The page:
You’d love to increase the intimacy in your relationship, but life always seems to get in the way. Between meetings that could’ve been emails, social engagements, parenting and endless life admin, you feel as if you’ve barely got a moment to breathe let alone have sex!
With a lack of intimacy comes a lack of healthy communication. You retread well-worn paths of arguments you’ve had a hundred times over, never progressing beyond critical finger-pointing and childish outbursts.
As resentment builds and intimacy takes a backseat, you both feel misunderstood and unheard. You want to remind yourselves why you fell in love in the first place so you can stop the arguments and enjoy a fulfilling sex life. So, how do you rekindle the spark and build intimacy with your partner?
To figure that out, you need to understand what intimacy means.
What does intimacy mean?
Intimacy isn’t purely sexual. It’s about connecting on a deeper level, so you feel safe, cherished and heard in your relationship. It requires vulnerability, patience and trust, which is why it falls by the wayside when there has been a communication breakdown.
There are several types of intimacy, from emotional to experiential, spiritual to intellectual. It’s not all slinky slips, sex toys, and strawberries dipped in chocolate. Although, those do sound like the ingredients of a pretty fun evening!
Sex is just one example of physical intimacy and one way of expressing your connection and commitment to one another. Intimate moments might also mean respecting your different viewpoints, trying new things together or enjoying a shared sense of purpose.
What causes a lack of intimacy for couples?
Stress, tiredness, complacency, ill health, work, children, and financial difficulties. There are many reasons why your relationship might be less intimate than it once was. When clients come to me lamenting a lack of intimacy, however, it usually stems from a breakdown in communication.
Couples can unknowingly find themselves falling into a parent-child dynamic. Irritation creates confrontation. In response, one of you may take on the role of a critical parent and proceed to address your partner like a child. Your partner may then retaliate by embodying that role. This creates a power imbalance, makes healthy communication impossible and is an instant passion killer!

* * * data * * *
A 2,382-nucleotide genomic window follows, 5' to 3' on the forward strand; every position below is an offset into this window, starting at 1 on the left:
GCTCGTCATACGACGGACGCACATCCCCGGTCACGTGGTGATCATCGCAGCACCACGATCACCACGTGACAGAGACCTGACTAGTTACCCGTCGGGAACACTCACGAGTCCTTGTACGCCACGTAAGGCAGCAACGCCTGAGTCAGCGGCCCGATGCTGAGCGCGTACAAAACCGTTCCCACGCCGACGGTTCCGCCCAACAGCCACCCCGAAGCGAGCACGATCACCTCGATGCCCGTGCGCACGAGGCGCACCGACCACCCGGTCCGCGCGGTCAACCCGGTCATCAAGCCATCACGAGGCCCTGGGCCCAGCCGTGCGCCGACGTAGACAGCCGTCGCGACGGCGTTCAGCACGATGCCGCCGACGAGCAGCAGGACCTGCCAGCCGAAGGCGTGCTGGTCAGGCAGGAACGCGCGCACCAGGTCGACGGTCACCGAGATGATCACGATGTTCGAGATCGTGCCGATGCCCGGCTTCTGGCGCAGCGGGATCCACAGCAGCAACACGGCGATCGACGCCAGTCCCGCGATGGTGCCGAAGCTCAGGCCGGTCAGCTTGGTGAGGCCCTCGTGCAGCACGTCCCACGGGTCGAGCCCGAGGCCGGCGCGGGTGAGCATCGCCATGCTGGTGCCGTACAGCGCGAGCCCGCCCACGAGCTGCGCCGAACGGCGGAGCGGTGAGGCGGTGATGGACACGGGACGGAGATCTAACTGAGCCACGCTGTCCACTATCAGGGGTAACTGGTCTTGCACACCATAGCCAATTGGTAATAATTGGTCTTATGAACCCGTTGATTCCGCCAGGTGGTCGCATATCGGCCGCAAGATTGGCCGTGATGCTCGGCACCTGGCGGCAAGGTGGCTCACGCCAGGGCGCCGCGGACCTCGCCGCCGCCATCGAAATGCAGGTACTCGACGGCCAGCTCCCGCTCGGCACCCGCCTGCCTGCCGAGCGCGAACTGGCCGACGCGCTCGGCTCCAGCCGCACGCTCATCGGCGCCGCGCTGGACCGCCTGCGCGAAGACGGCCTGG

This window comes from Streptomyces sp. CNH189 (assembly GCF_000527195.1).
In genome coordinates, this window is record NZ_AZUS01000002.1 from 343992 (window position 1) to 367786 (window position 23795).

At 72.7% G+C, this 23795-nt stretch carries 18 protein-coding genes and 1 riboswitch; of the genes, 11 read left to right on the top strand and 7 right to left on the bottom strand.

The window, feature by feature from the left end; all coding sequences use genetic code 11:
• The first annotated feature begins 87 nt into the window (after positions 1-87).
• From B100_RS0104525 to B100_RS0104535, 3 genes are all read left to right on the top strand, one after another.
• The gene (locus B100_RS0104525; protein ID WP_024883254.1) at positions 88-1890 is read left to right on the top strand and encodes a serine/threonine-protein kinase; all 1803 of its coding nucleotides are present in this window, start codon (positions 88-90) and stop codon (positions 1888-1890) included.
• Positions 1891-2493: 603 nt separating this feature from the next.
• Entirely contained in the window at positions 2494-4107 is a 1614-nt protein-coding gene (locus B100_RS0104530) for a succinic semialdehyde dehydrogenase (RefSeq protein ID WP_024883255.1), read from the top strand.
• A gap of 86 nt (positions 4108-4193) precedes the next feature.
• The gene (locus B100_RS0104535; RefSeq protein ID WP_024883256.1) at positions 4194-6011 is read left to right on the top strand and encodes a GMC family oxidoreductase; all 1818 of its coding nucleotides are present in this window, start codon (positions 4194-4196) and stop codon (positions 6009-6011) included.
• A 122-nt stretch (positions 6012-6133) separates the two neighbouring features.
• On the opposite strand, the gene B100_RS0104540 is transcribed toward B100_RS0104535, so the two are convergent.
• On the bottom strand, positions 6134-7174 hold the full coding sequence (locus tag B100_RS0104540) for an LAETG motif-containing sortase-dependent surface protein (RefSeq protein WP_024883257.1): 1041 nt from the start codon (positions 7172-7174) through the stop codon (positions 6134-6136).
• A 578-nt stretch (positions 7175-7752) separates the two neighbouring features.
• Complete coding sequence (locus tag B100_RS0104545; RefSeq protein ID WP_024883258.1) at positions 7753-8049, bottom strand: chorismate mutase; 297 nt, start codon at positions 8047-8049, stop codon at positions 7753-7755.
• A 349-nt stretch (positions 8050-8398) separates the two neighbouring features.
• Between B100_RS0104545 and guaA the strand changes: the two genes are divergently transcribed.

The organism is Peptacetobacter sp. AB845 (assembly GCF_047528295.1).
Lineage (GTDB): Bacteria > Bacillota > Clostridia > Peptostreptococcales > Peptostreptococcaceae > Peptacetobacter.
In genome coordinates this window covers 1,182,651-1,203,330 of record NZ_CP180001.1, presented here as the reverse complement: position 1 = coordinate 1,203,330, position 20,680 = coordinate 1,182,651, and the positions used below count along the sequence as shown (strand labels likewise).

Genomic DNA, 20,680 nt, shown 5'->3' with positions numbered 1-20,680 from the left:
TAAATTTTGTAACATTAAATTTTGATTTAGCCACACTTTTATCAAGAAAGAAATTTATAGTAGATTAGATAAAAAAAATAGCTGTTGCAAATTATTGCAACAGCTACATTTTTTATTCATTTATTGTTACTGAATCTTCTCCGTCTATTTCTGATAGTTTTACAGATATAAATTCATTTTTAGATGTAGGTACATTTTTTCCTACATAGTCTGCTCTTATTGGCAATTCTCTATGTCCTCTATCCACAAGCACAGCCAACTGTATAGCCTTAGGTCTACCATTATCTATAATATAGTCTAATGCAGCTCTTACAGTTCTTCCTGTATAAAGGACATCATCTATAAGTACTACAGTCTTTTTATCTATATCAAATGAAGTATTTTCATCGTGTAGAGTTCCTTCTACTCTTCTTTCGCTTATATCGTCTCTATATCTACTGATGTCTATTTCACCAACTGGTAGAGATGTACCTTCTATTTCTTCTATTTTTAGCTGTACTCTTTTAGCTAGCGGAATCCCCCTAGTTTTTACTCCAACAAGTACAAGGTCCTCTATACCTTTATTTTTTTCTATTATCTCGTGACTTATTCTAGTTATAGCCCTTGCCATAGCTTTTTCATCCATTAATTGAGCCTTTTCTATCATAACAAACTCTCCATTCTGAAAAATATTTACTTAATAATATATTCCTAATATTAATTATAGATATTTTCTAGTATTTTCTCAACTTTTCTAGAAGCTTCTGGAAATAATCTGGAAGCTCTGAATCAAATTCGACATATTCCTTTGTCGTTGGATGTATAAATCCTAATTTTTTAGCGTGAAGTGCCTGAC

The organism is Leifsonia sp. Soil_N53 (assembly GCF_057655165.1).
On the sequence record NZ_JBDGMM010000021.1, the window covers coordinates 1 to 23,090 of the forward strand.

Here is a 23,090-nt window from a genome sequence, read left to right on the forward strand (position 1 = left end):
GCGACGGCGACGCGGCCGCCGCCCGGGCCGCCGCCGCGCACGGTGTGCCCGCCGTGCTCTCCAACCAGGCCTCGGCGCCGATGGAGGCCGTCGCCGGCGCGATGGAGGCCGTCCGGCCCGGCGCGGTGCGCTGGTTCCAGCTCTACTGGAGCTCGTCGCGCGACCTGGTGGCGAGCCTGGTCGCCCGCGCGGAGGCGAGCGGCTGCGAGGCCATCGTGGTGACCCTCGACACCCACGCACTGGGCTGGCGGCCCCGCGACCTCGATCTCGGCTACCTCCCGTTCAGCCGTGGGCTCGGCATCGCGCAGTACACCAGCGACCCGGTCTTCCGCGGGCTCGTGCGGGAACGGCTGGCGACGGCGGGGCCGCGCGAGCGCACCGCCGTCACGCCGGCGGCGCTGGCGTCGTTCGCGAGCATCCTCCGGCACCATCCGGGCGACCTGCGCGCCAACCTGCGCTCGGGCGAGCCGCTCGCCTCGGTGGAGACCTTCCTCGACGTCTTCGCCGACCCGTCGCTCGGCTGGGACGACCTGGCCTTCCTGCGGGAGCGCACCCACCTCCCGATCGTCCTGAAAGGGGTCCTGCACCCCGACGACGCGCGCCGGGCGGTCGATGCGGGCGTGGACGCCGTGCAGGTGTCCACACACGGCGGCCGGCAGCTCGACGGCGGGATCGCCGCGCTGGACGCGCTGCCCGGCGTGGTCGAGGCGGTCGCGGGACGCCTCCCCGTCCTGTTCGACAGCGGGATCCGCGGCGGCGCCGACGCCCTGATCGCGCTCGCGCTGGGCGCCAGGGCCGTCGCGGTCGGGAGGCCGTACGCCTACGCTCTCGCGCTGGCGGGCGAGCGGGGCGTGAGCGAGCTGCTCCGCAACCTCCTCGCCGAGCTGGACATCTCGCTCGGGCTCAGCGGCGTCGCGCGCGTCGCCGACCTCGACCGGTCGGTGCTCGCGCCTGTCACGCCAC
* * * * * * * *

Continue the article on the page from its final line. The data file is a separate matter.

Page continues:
When you aren’t bickering, you both deploy the classic cold shoulder. You orbit one another and avoid tackling the issues head-on which, you guessed it, causes confrontation. The cycle begins again. Rinse and repeat! Sound familiar?
You’re ready to work towards a happy, healthy, communicative partnership, but you feel like you’ve tried everything going.
That’s why I’ve put together 5 surprising ways to help you build intimacy in your relationship outside of the bedroom…
5 Surprising Ways to Increase Intimacy in a Relationship (Without Having Sex!)
- Take sex off the menu
It might seem counterproductive to take sex off the menu when you want to increase intimacy in a relationship, but, as we’ve discussed, it’s a broad church.
Removing the assumption that every suggestive look, hug or passionate kiss will lead to intercourse instantly takes the pressure off.
Remind yourselves that there are multiple ways to get physically intimate without getting jiggy – hug, kiss, hold hands, and be playful with one another. Throwback to the early days of dating when fizzy sexual tension was at its peak.
- Communicate your feelings with an emotional ‘show and tell’
When we feel starved of intimate contact, we long to feel accepted, acknowledged and heard by our partners. Our needs aren’t likely to be met if we can’t communicate them effectively.
When discussing how to communicate with your partner in a recent blog post, I mentioned picking stress-free times to engage in open, non-confrontational discussions about your feelings. Hold an emotional ‘show and tell’ and take turns talking whilst the other listens. Use ‘I feel’ statements and don’t allow interruptions.